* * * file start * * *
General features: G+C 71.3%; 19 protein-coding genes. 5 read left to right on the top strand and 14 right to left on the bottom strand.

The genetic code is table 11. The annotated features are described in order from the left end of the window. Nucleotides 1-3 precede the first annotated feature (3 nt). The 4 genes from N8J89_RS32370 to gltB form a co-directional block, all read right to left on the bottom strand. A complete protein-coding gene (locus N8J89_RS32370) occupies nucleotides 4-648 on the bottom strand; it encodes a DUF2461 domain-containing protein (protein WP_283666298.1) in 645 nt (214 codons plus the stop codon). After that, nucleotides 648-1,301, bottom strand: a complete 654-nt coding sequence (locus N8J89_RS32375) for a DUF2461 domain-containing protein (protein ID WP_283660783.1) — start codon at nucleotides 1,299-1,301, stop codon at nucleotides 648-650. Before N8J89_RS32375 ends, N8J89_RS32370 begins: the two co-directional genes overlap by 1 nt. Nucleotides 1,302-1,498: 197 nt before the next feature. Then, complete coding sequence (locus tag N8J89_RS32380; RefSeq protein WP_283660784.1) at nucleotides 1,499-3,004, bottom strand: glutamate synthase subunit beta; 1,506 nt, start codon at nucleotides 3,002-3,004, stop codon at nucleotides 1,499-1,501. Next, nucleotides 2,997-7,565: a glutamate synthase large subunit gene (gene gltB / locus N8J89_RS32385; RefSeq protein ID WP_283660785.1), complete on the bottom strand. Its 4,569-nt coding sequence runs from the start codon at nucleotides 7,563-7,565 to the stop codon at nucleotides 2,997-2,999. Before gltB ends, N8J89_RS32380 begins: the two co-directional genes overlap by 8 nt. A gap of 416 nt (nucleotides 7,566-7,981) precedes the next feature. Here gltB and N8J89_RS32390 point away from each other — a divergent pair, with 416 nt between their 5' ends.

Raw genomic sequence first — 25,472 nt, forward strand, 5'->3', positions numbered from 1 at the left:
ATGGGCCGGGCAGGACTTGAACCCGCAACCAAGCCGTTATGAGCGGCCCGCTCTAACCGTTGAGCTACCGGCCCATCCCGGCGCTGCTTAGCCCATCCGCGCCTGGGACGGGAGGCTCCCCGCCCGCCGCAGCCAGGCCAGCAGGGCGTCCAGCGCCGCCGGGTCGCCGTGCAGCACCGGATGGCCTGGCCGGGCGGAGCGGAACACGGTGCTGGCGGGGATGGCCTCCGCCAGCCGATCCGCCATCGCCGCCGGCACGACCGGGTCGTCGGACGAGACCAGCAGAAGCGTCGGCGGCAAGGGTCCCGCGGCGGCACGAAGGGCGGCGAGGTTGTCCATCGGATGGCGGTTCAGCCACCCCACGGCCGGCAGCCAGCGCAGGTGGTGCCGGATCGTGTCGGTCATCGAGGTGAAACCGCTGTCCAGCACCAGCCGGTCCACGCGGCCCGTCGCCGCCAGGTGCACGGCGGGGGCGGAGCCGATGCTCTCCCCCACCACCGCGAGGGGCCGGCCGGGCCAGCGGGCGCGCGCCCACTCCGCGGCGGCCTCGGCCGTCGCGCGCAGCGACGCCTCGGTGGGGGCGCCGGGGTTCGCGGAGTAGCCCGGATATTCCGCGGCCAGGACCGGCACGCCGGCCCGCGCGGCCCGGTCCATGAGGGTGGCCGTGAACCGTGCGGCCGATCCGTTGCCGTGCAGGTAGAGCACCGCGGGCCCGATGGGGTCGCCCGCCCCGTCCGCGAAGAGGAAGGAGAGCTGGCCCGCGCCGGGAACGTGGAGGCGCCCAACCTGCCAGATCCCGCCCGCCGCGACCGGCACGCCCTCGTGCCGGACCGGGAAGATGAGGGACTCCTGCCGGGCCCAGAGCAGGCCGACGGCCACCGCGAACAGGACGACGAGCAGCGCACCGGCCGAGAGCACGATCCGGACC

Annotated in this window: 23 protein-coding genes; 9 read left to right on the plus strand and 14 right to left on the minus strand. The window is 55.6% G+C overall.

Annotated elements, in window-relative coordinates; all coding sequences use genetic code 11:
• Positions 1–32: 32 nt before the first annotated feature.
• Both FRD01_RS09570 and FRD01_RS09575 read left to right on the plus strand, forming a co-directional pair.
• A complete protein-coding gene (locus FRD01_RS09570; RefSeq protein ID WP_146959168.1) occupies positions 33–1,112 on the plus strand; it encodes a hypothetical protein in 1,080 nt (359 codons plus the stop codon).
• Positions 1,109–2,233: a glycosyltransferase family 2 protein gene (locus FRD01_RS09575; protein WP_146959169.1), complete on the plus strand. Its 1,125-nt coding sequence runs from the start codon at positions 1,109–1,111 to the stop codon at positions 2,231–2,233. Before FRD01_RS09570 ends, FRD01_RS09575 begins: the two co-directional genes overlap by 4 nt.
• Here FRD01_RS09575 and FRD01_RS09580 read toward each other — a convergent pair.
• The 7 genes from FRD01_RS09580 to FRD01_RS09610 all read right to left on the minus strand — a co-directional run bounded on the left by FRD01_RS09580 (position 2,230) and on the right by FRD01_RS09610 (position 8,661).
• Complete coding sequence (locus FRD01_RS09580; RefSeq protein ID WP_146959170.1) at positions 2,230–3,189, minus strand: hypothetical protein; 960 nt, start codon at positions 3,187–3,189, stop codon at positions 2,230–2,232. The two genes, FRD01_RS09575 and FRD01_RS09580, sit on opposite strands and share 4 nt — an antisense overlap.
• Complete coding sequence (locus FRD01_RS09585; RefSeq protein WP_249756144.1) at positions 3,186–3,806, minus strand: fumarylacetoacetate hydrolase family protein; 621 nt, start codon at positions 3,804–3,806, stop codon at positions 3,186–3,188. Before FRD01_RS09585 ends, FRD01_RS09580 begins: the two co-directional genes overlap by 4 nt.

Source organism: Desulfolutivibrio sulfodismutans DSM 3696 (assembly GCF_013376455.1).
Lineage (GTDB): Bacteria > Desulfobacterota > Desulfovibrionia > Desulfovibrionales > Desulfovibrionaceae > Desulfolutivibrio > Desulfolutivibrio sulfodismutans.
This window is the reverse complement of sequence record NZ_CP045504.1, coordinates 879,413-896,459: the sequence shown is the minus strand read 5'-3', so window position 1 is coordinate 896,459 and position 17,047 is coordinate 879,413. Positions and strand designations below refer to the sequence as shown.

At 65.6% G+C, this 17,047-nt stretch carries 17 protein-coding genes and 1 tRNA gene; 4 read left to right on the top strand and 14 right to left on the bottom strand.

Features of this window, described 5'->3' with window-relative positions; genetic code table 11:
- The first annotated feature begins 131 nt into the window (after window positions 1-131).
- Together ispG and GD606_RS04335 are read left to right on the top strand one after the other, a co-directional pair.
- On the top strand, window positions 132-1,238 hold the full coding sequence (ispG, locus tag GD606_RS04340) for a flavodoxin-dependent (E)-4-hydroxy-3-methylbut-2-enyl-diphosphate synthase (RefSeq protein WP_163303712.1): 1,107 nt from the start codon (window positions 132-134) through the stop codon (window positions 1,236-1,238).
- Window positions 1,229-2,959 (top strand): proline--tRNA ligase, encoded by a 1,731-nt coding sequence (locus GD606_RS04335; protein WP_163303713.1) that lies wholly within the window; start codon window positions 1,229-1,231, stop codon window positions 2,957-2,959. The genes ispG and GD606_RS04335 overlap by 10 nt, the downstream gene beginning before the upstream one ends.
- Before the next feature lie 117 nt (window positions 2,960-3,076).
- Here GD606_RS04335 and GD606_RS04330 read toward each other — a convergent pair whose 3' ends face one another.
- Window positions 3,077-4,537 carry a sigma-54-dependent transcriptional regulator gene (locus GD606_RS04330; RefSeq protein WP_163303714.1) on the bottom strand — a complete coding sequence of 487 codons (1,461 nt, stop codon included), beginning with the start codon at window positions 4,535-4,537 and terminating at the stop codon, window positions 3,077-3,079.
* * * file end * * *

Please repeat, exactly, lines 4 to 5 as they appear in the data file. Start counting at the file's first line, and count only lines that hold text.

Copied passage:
ATGGGCCGGGCAGGACTTGAACCCGCAACCAAGCCGTTATGAGCGGCCCGCTCTAACCGTTGAGCTACCGGCCCATCCCGGCGCTGCTTAGCCCATCCGCGCCTGGGACGGGAGGCTCCCCGCCCGCCGCAGCCAGGCCAGCAGGGCGTCCAGCGCCGCCGGGTCGCCGTGCAGCACCGGATGGCCTGGCCGGGCGGAGCGGAACACGGTGCTGGCGGGGATGGCCTCCGCCAGCCGATCCGCCATCGCCGCCGGCACGACCGGGTCGTCGGACGAGACCAGCAGAAGCGTCGGCGGCAAGGGTCCCGCGGCGGCACGAAGGGCGGCGAGGTTGTCCATCGGATGGCGGTTCAGCCACCCCACGGCCGGCAGCCAGCGCAGGTGGTGCCGGATCGTGTCGGTCATCGAGGTGAAACCGCTGTCCAGCACCAGCCGGTCCACGCGGCCCGTCGCCGCCAGGTGCACGGCGGGGGCGGAGCCGATGCTCTCCCCCACCACCGCGAGGGGCCGGCCGGGCCAGCGGGCGCGCGCCCACTCCGCGGCGGCCTCGGCCGTCGCGCGCAGCGACGCCTCGGTGGGGGCGCCGGGGTTCGCGGAGTAGCCCGGATATTCCGCGGCCAGGACCGGCACGCCGGCCCGCGCGGCCCGGTCCATGAGGGTGGCCGTGAACCGTGCGGCCGATCCGTTGCCGTGCAGGTAGAGCACCGCGGGCCCGATGGGGTCGCCCGCCCCGTCCGCGAAGAGGAAGGAGAGCTGGCCCGCGCCGGGAACGTGGAGGCGCCCAACCTGCCAGATCCCGCCCGCCGCGACCGGCACGCCCTCGTGCCGGACCGGGAAGATGAGGGACTCCTGCCGGGCCCAGAGCAGGCCGACGGCCACCGCGAACAGGACGACGAGCAGCGCACCGGCCGAGAGCACGATCCGGACC

Annotated in this window: 23 protein-coding genes; 9 read left to right on the plus strand and 14 right to left on the minus strand. The window is 55.6% G+C overall.